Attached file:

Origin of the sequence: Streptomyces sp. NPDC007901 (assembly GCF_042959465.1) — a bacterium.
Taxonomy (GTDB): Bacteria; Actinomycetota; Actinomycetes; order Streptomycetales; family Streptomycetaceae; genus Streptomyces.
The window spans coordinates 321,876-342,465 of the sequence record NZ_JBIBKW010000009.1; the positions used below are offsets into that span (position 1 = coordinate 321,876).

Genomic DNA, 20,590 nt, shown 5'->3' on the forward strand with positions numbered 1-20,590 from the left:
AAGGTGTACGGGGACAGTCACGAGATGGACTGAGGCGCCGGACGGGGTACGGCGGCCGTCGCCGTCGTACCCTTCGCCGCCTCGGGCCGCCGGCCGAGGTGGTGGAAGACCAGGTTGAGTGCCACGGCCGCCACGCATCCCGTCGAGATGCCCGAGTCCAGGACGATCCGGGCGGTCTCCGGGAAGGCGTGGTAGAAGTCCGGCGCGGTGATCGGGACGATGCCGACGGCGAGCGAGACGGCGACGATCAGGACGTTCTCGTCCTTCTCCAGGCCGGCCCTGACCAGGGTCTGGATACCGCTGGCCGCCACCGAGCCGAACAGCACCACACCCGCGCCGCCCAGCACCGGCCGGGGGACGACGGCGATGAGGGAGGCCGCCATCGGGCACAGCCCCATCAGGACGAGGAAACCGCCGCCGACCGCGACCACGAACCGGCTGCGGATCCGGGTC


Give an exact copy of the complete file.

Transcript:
Origin of the sequence: Streptomyces sp. NPDC007901 (assembly GCF_042959465.1) — a bacterium.
Taxonomy (GTDB): Bacteria; Actinomycetota; Actinomycetes; order Streptomycetales; family Streptomycetaceae; genus Streptomyces.
The window spans coordinates 321,876-342,465 of the sequence record NZ_JBIBKW010000009.1; the positions used below are offsets into that span (position 1 = coordinate 321,876).

Genomic DNA, 20,590 nt, shown 5'->3' on the forward strand with positions numbered 1-20,590 from the left:
AAGGTGTACGGGGACAGTCACGAGATGGACTGAGGCGCCGGACGGGGTACGGCGGCCGTCGCCGTCGTACCCTTCGCCGCCTCGGGCCGCCGGCCGAGGTGGTGGAAGACCAGGTTGAGTGCCACGGCCGCCACGCATCCCGTCGAGATGCCCGAGTCCAGGACGATCCGGGCGGTCTCCGGGAAGGCGTGGTAGAAGTCCGGCGCGGTGATCGGGACGATGCCGACGGCGAGCGAGACGGCGACGATCAGGACGTTCTCGTCCTTCTCCAGGCCGGCCCTGACCAGGGTCTGGATACCGCTGGCCGCCACCGAGCCGAACAGCACCACACCCGCGCCGCCCAGCACCGGCCGGGGGACGACGGCGATGAGGGAGGCCGCCATCGGGCACAGCCCCATCAGGACGAGGAAACCGCCGCCGACCGCGACCACGAACCGGCTGCGGATCCGGGTC